After the triumphant comeback that was 2008's Knowle West Boy, the smart money would have been for Tricky to continue making the type of hard, brooding underground music that put him on the map in the first place. But he's named Tricky for a reason, which is why his ninth effort, Mixed Race, sees him pursuing his own widespread world music interests, with wildly mixed results.
The biggest shock of all starts with the singer himself - or the lack of him. Here he's largely content to coo and growl around an array of male and female vocalists, without a single memorable lyric. Instead he's taken on more of a producer role and the music reeks of Paris, where he is believed to live.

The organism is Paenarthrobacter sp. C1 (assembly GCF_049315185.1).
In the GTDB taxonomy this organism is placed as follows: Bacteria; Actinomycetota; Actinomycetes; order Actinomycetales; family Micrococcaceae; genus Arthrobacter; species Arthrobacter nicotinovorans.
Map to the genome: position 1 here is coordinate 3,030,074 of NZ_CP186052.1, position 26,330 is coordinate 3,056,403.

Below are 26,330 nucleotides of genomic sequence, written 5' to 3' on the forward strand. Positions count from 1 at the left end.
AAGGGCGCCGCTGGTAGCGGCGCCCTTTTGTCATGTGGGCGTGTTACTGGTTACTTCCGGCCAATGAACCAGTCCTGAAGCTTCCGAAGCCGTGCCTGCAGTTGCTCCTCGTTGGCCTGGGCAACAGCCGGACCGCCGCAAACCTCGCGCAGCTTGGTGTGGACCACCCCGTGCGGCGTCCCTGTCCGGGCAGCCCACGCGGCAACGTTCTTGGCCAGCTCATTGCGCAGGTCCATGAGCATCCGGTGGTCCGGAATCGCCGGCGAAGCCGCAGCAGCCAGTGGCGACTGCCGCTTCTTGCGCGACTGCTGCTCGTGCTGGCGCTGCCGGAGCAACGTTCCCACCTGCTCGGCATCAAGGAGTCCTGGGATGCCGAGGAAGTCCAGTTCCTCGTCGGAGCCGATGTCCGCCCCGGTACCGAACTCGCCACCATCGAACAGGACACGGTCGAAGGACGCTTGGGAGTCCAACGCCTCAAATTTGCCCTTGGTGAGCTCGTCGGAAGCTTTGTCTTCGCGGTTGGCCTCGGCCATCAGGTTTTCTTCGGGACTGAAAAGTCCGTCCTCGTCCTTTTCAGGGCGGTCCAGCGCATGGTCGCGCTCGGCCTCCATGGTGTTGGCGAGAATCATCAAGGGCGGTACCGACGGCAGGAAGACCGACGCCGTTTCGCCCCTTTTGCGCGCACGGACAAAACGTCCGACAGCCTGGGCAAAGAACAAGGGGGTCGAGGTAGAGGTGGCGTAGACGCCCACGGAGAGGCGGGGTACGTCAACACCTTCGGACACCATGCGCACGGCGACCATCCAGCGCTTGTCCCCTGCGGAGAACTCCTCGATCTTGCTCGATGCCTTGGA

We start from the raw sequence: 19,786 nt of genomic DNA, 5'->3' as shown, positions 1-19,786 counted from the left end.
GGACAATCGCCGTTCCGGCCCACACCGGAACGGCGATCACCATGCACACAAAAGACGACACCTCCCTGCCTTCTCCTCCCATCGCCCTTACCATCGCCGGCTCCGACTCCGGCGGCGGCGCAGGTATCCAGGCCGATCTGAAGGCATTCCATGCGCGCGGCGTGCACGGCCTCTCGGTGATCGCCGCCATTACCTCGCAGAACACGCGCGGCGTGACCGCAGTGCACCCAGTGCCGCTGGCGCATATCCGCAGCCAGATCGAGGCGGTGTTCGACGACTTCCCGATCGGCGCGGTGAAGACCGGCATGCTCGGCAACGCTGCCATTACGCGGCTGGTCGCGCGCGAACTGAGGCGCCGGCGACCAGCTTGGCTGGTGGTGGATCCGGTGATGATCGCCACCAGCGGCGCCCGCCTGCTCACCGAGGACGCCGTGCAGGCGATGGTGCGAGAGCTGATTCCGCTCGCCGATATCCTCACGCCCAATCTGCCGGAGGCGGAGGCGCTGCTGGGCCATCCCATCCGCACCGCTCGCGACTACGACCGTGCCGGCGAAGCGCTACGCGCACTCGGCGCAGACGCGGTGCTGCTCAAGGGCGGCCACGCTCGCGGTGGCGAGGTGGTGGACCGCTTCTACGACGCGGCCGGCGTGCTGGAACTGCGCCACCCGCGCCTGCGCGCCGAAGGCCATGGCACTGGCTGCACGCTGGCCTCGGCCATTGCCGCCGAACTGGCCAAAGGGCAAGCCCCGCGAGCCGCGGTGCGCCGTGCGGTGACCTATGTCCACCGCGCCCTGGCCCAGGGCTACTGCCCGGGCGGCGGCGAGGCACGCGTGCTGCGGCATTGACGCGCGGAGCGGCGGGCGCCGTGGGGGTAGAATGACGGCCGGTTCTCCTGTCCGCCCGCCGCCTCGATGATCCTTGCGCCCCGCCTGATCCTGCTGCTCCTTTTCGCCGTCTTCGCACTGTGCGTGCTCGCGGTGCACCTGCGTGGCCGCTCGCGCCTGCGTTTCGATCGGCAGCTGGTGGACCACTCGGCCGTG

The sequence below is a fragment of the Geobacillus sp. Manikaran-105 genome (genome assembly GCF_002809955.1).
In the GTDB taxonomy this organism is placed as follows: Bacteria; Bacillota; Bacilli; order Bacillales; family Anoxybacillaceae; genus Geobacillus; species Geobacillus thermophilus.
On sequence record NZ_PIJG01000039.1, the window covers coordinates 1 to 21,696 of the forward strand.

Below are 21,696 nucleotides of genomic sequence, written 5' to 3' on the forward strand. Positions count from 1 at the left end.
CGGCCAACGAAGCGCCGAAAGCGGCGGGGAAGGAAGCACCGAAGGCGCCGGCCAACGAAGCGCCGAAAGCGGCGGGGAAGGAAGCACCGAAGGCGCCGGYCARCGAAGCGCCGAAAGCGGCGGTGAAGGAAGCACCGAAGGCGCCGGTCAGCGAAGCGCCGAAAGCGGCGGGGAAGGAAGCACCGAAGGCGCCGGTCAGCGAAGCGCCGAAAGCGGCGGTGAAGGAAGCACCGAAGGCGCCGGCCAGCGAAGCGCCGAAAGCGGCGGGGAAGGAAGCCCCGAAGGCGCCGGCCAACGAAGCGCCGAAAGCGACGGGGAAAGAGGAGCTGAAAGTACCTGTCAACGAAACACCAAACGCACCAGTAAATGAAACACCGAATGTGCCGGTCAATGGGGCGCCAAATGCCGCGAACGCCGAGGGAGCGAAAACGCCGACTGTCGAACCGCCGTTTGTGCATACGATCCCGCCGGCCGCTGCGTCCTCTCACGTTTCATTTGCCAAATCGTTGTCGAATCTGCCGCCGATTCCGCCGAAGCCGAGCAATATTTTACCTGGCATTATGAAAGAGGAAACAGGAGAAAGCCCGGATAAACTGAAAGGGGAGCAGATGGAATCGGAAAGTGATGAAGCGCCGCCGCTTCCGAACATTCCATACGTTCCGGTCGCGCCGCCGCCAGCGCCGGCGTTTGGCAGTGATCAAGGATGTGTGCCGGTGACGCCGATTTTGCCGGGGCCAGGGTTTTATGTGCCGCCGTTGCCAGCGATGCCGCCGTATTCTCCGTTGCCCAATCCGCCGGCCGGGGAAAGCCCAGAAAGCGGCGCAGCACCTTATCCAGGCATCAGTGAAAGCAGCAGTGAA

Kingston Logic is a vague, hybrid of bouncy Jamaican and London dance styles, while Hakim boasts a distinctly Middle Eastern club sound. The singer takes on slinky jazz (Early Bird), the kind of Eurodisco Kylie Minogue could cover with Time To Dance and a blatant update of the Peter Gunn theme in Murder Weapon.
It all makes for a confusing, scattershot album, although the sexy male-female interplay on Ghetto Stars shows that the singer still knows how to hit the spot - if 1994 is what you're looking for.